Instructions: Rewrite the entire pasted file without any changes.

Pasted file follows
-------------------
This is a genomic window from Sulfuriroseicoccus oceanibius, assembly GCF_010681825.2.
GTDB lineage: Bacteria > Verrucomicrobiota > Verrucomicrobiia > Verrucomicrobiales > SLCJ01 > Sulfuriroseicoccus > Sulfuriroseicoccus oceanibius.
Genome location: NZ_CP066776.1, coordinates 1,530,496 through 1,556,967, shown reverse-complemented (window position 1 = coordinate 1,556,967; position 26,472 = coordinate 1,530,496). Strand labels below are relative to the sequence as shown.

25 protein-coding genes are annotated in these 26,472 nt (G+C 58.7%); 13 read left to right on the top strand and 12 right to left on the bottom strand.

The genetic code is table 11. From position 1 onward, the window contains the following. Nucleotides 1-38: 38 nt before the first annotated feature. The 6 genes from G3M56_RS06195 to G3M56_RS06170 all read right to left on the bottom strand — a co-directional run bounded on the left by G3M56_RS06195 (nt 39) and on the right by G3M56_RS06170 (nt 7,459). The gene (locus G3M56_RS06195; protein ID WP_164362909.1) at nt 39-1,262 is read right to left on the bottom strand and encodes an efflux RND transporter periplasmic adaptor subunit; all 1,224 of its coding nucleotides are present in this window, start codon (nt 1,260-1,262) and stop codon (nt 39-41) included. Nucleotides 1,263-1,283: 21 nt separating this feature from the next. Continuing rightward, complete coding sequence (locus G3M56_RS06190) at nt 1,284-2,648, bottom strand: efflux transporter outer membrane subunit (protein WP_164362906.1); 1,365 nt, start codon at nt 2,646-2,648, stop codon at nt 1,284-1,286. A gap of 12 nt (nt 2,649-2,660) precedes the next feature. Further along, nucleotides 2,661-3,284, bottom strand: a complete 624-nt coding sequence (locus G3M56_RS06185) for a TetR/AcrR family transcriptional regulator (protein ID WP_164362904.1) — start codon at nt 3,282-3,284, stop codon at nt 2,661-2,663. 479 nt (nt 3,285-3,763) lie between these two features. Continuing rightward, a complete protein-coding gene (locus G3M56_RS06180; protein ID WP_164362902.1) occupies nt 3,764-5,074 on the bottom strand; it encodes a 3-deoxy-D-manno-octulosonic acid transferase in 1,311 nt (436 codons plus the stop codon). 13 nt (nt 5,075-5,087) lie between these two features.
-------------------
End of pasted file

This is a genomic window from Sulfuriroseicoccus oceanibius, assembly GCF_010681825.2.
GTDB lineage: Bacteria > Verrucomicrobiota > Verrucomicrobiia > Verrucomicrobiales > SLCJ01 > Sulfuriroseicoccus > Sulfuriroseicoccus oceanibius.
Genome location: NZ_CP066776.1, coordinates 1,530,496 through 1,556,967, shown reverse-complemented (window position 1 = coordinate 1,556,967; position 26,472 = coordinate 1,530,496). Strand labels below are relative to the sequence as shown.

25 protein-coding genes are annotated in these 26,472 nt (G+C 58.7%); 13 read left to right on the top strand and 12 right to left on the bottom strand.

The genetic code is table 11. From position 1 onward, the window contains the following. Nucleotides 1-38: 38 nt before the first annotated feature. The 6 genes from G3M56_RS06195 to G3M56_RS06170 all read right to left on the bottom strand — a co-directional run bounded on the left by G3M56_RS06195 (nt 39) and on the right by G3M56_RS06170 (nt 7,459). The gene (locus G3M56_RS06195; protein ID WP_164362909.1) at nt 39-1,262 is read right to left on the bottom strand and encodes an efflux RND transporter periplasmic adaptor subunit; all 1,224 of its coding nucleotides are present in this window, start codon (nt 1,260-1,262) and stop codon (nt 39-41) included. Nucleotides 1,263-1,283: 21 nt separating this feature from the next. Continuing rightward, complete coding sequence (locus G3M56_RS06190) at nt 1,284-2,648, bottom strand: efflux transporter outer membrane subunit (protein WP_164362906.1); 1,365 nt, start codon at nt 2,646-2,648, stop codon at nt 1,284-1,286. A gap of 12 nt (nt 2,649-2,660) precedes the next feature. Further along, nucleotides 2,661-3,284, bottom strand: a complete 624-nt coding sequence (locus G3M56_RS06185) for a TetR/AcrR family transcriptional regulator (protein ID WP_164362904.1) — start codon at nt 3,282-3,284, stop codon at nt 2,661-2,663. 479 nt (nt 3,285-3,763) lie between these two features. Continuing rightward, a complete protein-coding gene (locus G3M56_RS06180; protein ID WP_164362902.1) occupies nt 3,764-5,074 on the bottom strand; it encodes a 3-deoxy-D-manno-octulosonic acid transferase in 1,311 nt (436 codons plus the stop codon). 13 nt (nt 5,075-5,087) lie between these two features.